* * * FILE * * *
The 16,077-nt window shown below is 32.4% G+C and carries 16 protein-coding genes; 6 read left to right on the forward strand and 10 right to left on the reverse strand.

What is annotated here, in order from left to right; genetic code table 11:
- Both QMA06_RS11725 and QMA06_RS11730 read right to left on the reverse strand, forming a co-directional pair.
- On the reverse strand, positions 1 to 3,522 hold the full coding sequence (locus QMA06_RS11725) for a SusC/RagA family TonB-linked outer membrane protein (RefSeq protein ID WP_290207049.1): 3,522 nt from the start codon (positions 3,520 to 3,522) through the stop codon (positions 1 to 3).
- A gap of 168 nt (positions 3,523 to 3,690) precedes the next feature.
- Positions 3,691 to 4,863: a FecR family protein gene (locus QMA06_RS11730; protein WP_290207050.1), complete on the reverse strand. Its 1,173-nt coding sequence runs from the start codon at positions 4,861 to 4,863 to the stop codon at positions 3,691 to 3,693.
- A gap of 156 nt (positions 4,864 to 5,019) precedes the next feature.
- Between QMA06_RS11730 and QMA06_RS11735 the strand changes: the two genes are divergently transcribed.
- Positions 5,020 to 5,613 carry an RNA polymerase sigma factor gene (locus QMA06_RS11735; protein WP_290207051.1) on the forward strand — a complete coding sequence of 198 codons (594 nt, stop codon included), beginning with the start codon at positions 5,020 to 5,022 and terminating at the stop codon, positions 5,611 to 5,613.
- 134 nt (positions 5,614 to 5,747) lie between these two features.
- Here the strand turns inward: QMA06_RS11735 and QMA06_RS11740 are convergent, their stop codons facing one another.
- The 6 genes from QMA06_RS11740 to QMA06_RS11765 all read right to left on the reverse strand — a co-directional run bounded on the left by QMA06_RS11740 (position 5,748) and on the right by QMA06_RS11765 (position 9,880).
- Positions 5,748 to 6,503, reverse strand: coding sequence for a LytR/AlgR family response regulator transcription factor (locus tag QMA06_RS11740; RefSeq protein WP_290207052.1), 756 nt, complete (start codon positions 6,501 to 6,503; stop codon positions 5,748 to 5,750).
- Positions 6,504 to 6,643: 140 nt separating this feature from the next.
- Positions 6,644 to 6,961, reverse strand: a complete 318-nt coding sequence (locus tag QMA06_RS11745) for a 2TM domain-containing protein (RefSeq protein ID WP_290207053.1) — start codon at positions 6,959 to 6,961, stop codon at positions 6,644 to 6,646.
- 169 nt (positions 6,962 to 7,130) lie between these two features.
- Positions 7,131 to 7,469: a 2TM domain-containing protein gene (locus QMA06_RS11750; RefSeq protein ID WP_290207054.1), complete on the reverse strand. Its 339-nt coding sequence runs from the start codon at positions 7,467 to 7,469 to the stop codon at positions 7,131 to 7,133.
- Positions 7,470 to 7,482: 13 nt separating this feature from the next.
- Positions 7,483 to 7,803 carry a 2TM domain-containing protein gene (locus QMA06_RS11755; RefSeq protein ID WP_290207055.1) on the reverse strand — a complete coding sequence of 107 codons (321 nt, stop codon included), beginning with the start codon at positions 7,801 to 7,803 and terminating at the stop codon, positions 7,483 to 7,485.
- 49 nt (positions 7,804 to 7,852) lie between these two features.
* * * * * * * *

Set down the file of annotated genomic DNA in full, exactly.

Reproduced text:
The 16,077-nt window shown below is 32.4% G+C and carries 16 protein-coding genes; 6 read left to right on the forward strand and 10 right to left on the reverse strand.

What is annotated here, in order from left to right; genetic code table 11:
- Both QMA06_RS11725 and QMA06_RS11730 read right to left on the reverse strand, forming a co-directional pair.
- On the reverse strand, positions 1 to 3,522 hold the full coding sequence (locus QMA06_RS11725) for a SusC/RagA family TonB-linked outer membrane protein (RefSeq protein ID WP_290207049.1): 3,522 nt from the start codon (positions 3,520 to 3,522) through the stop codon (positions 1 to 3).
- A gap of 168 nt (positions 3,523 to 3,690) precedes the next feature.
- Positions 3,691 to 4,863: a FecR family protein gene (locus QMA06_RS11730; protein WP_290207050.1), complete on the reverse strand. Its 1,173-nt coding sequence runs from the start codon at positions 4,861 to 4,863 to the stop codon at positions 3,691 to 3,693.
- A gap of 156 nt (positions 4,864 to 5,019) precedes the next feature.
- Between QMA06_RS11730 and QMA06_RS11735 the strand changes: the two genes are divergently transcribed.
- Positions 5,020 to 5,613 carry an RNA polymerase sigma factor gene (locus QMA06_RS11735; protein WP_290207051.1) on the forward strand — a complete coding sequence of 198 codons (594 nt, stop codon included), beginning with the start codon at positions 5,020 to 5,022 and terminating at the stop codon, positions 5,611 to 5,613.
- 134 nt (positions 5,614 to 5,747) lie between these two features.
- Here the strand turns inward: QMA06_RS11735 and QMA06_RS11740 are convergent, their stop codons facing one another.
- The 6 genes from QMA06_RS11740 to QMA06_RS11765 all read right to left on the reverse strand — a co-directional run bounded on the left by QMA06_RS11740 (position 5,748) and on the right by QMA06_RS11765 (position 9,880).
- Positions 5,748 to 6,503, reverse strand: coding sequence for a LytR/AlgR family response regulator transcription factor (locus tag QMA06_RS11740; RefSeq protein WP_290207052.1), 756 nt, complete (start codon positions 6,501 to 6,503; stop codon positions 5,748 to 5,750).
- Positions 6,504 to 6,643: 140 nt separating this feature from the next.
- Positions 6,644 to 6,961, reverse strand: a complete 318-nt coding sequence (locus tag QMA06_RS11745) for a 2TM domain-containing protein (RefSeq protein ID WP_290207053.1) — start codon at positions 6,959 to 6,961, stop codon at positions 6,644 to 6,646.
- 169 nt (positions 6,962 to 7,130) lie between these two features.
- Positions 7,131 to 7,469: a 2TM domain-containing protein gene (locus QMA06_RS11750; RefSeq protein ID WP_290207054.1), complete on the reverse strand. Its 339-nt coding sequence runs from the start codon at positions 7,467 to 7,469 to the stop codon at positions 7,131 to 7,133.
- Positions 7,470 to 7,482: 13 nt separating this feature from the next.
- Positions 7,483 to 7,803 carry a 2TM domain-containing protein gene (locus QMA06_RS11755; RefSeq protein ID WP_290207055.1) on the reverse strand — a complete coding sequence of 107 codons (321 nt, stop codon included), beginning with the start codon at positions 7,801 to 7,803 and terminating at the stop codon, positions 7,483 to 7,485.
- 49 nt (positions 7,804 to 7,852) lie between these two features.